Motivation: Theory and Research

By Harold F. O'Neil Jr.; Michael Drillings | Go to book overview
Save to active project

Preface

The U.S. military is a major funder of basic research in the United States in the social and behavioral sciences. In the 1980s, military-funded basic research was marked by a reduced interest in the areas of organizational and individual variables that are commonly associated with motivational concepts. Even leadership, a traditional military interest, was studied mostly from the point of view of the leader, rather than from that of the individual soldier. Military research, instead, focused to a large extent on ideas emerging from cognitive psychology and computer science. Thus, research focused on the cognitive aspects of human functioning and not on motivational aspects.

In the early nineties, however, it became apparent that the military services' capabilities to draw large numbers of high quality, career-oriented recruits might not be able to be sustained in the future. Further observations during the U.S./ Allies vs. Iraq conflict in the Middle East (Operation Desert Storm/Desert Shield) appeared to indicate that maintaining soldier motivation was critical to the success of a wide range of responsibilities in a large scale military operation, particularly one whose start was drawn out over several months. Applied research being conducted in environments that realistically simulate combat (e.g., the Army's National Training Center) identified unit cohesion and motivation as important variables in successful combat performance.

Motivation is particularly important to the U.S. Army. The Army is composed of many individuals of diverse backgrounds and aptitudes who are expected to perform both individually and collectively to meet performance standards. Despite this diversity, each soldier is expected to perform his or her particular job and to be interchangeable with other soldiers performing that same job. Soldiers also differ in their initial motivation for joining the Army. Some soldiers join to serve their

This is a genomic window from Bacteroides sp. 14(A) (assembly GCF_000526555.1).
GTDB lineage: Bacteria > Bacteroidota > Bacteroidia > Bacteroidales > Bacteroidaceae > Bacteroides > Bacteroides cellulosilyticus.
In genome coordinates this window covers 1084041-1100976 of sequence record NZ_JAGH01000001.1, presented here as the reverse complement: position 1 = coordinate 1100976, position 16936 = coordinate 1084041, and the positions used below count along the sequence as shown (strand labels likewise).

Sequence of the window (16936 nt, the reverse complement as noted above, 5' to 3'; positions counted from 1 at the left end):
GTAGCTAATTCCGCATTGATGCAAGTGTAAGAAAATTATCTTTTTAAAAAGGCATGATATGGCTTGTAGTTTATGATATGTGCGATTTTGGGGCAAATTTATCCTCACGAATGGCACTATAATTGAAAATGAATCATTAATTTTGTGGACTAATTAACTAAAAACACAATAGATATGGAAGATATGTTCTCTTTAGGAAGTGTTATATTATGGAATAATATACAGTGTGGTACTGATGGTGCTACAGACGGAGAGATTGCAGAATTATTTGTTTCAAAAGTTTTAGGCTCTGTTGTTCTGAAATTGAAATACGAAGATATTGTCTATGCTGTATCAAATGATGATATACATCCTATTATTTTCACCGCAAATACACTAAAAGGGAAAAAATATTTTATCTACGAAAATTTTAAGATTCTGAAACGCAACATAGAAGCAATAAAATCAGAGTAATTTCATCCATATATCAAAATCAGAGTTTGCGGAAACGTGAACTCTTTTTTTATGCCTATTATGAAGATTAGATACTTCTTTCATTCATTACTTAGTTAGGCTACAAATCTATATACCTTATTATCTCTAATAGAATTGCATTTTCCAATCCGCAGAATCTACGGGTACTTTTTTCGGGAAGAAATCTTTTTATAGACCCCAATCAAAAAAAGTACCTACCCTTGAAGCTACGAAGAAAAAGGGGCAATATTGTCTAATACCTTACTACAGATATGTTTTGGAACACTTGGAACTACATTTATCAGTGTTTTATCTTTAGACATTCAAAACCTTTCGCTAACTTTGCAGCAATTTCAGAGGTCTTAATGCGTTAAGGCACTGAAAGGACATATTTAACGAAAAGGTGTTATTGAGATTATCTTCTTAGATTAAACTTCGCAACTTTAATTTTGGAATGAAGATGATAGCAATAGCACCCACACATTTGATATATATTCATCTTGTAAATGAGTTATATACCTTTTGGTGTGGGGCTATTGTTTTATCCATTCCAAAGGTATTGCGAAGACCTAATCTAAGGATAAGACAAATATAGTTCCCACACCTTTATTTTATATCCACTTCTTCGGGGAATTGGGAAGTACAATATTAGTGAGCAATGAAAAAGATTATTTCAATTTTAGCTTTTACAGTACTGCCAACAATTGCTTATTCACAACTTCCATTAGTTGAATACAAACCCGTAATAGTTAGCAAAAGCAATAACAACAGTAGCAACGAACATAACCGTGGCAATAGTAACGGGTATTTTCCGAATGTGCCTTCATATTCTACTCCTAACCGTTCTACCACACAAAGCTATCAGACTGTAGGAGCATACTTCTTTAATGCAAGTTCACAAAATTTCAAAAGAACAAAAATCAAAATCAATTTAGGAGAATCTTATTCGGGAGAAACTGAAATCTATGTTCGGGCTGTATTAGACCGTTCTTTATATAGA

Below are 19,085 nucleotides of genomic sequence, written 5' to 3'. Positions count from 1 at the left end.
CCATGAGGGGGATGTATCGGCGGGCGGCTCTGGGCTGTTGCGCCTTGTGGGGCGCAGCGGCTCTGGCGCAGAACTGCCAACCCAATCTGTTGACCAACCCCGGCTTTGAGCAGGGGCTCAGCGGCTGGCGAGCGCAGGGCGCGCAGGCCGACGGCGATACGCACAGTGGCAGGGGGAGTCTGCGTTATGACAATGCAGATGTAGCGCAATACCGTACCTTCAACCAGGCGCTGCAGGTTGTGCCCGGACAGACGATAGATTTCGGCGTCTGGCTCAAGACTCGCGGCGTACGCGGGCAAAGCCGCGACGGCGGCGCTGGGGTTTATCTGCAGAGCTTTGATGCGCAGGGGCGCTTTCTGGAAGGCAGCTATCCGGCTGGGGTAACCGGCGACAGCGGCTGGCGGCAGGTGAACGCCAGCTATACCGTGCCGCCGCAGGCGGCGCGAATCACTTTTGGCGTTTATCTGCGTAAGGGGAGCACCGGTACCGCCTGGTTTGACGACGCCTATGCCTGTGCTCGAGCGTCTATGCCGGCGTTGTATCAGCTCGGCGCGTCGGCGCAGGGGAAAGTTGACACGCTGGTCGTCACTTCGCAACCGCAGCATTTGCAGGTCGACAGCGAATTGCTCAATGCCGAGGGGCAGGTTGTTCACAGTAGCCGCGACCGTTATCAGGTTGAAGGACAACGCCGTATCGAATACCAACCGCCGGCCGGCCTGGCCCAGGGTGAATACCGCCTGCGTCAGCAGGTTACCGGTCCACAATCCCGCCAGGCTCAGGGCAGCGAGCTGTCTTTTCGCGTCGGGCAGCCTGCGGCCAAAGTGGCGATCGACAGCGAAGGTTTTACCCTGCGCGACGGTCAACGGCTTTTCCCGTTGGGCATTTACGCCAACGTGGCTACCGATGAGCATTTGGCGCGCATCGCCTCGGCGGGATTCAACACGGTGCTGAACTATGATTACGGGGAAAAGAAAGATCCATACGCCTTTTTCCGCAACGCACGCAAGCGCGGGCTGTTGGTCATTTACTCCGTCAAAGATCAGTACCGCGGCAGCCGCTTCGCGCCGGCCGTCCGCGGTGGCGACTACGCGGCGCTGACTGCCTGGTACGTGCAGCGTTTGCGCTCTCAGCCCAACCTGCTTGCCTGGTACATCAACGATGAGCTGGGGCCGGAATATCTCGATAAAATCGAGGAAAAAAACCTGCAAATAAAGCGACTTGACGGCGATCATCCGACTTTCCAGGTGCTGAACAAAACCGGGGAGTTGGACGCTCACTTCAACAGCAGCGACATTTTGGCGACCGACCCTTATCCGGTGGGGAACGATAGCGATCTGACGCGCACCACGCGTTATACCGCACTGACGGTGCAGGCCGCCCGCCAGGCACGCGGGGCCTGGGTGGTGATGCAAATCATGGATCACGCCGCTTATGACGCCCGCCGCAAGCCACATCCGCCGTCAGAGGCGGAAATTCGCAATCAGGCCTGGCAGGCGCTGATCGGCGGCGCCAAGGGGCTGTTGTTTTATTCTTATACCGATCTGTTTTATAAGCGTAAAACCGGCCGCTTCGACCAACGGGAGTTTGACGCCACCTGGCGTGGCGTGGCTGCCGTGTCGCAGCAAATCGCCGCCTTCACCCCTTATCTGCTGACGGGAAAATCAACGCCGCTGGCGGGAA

-vii-

Notes for this page

Add a new note
If you are trying to select text to create highlights or citations, remember that you must now click or tap on the first word, and then click or tap on the last word.
Loading One moment ...
Project items
Notes
Cite this page

Cited page

Style
Citations are available only to our active members.
Sign up now to cite pages or passages in MLA, APA and Chicago citation styles.

Cited page

Bookmark this page
Motivation: Theory and Research
Settings

Settings

Typeface
Text size Smaller Larger
Search within

Search within this book

Look up

Look up a word

  • Dictionary
  • Thesaurus
Please submit a word or phrase above.
Print this page

Print this page

Why can't I print more than one page at a time?

While we understand printed pages are helpful to our users, this limitation is necessary to help protect our publishers' copyrighted material and prevent its unlawful distribution. We are sorry for any inconvenience.
Full screen
/ 332

matching results for page

Cited passage

Style
Citations are available only to our active members.
Sign up now to cite pages or passages in MLA, APA and Chicago citation styles.

Cited passage

Welcome to the new Questia Reader

The Questia Reader has been updated to provide you with an even better online reading experience.  It is now 100% Responsive, which means you can read our books and articles on any sized device you wish.  All of your favorite tools like notes, highlights, and citations are still here, but the way you select text has been updated to be easier to use, especially on touchscreen devices.  Here's how:

1. Click or tap the first word you want to select.
2. Click or tap the last word you want to select.

OK, got it!

Thanks for trying Questia!

Please continue trying out our research tools, but please note, full functionality is available only to our active members.

Your work will be lost once you leave this Web page.

For full access in an ad-free environment, sign up now for a FREE, 1-day trial.

Already a member? Log in now.

Are you sure you want to delete this highlight?